Andrew J. Russell, Photograph, U.S. Fire Department, Alexandria, Va., with steam fire engines, July. Alexandria, Virginia, July 1863, Library of Congress.
“Depot Quartermaster’s Office,” Virginia State Journal, May 11, 1865, 3, Library of Virginia.
“Solemn Funeral Services,” Virginia State Journal, May 11, 1865, 3, Library of Virginia.
Depot Quartermaster’s Office
Alexandria, Va., May 10, 1865
A special meeting of the United States Fire Brigade, held in their rooms this evening, the following preambles and resolutions were unanimously adopted:
Whereas, It has seemed fit in the wisdom of the Supreme Ruler of the Universe to take from amongst us, our comrades and associates Samuel Gosnell, Christian Farley, Petter Carroll and George Huntington, by a sad and terrible disaster, while in the faithful discharge of their duties, and
Whereas, They met their deaths while performing the sacred and important duty of volunteer soldiers, manning a boat engaged in patrolling the Potomac to prevent the escape of the murderer of our late President, and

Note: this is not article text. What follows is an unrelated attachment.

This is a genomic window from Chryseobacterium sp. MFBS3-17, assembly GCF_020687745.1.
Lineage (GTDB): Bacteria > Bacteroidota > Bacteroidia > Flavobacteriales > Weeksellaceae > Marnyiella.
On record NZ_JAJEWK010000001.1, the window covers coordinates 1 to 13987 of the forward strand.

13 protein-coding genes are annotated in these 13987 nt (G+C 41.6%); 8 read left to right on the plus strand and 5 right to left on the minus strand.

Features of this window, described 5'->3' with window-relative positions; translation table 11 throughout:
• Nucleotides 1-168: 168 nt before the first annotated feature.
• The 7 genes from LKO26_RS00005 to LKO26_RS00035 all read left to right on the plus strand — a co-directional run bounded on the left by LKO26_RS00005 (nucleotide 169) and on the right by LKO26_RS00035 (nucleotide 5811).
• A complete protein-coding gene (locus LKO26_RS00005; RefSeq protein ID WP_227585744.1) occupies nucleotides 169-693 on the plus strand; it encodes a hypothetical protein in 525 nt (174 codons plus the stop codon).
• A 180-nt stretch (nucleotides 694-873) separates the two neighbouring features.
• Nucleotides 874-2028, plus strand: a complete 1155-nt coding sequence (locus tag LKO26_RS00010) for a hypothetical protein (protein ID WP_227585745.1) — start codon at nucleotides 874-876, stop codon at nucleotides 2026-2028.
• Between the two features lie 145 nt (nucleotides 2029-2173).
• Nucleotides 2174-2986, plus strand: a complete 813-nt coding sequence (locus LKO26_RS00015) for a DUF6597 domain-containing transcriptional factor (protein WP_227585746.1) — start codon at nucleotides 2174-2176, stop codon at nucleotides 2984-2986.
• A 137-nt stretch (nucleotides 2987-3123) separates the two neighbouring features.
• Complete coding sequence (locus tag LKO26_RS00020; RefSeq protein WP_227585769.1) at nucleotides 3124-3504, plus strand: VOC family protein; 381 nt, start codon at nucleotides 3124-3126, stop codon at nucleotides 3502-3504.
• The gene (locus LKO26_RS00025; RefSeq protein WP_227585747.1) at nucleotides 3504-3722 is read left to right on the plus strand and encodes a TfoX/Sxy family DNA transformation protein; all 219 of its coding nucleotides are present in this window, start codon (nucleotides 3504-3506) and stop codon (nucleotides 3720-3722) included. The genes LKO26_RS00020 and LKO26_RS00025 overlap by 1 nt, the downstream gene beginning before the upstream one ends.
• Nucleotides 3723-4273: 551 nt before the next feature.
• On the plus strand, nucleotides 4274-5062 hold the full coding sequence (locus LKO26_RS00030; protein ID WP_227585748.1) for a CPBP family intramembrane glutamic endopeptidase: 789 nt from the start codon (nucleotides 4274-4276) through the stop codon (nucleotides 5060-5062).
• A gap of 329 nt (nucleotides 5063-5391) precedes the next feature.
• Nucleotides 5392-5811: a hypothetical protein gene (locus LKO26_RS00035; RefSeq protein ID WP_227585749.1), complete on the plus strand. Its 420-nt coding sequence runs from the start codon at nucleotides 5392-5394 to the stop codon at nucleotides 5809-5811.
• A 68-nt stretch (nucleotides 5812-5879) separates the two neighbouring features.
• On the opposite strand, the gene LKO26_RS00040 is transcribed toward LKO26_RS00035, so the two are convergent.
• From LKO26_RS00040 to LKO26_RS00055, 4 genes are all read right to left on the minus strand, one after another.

Whereas, We deem it fitting and proper that we should give appropriate expression to our heartfelt sorrow and grief on this sad occasion, therefore be it
Resolved, That in their deaths, we are deprived of zealous and faithful co-patriots, honorable and high minded comrades and agreeable associates and companions; and whether in the daily discharge of their duties or in the exigencies of the public service, they have always performed the part assigned to them, with alacrity, ability and fidelity.
Resolved, That we mourn their loss with profound grief, that we fully sympathize with their families and friends and that we wholly participate in the sorrow of this painful occasion.
Resolved, That the usual badge of mourning be worn by the members of this association, for the period of 30 days, and that a copy of these preambles and resolutions be transmitted to the families of the deceased.
By order of the Brigade: Edwin F. MIller, Chairman
(...)Samuel Gosnell, Peter Carroll, of Wyoming co., NY., and Christian Farley, or Forisburg, N.Y., all former employees of the A.Q.M. Department of this city. Having been members of the Government Steam Engine Companies, their bodies were taken to the engine house, where they remained until about four o’clock in the afternoon. Solemn funeral services were held, attended by almost every employee of the department, beside many members of the different fire companies of the city and others. At the conclusion of the services, a large and imposing procession was formed, headed by the brigade band, which passed up King street, and from thence to the Soldier’s Cemetery, where the bodies were consigned to their last resting place.(...)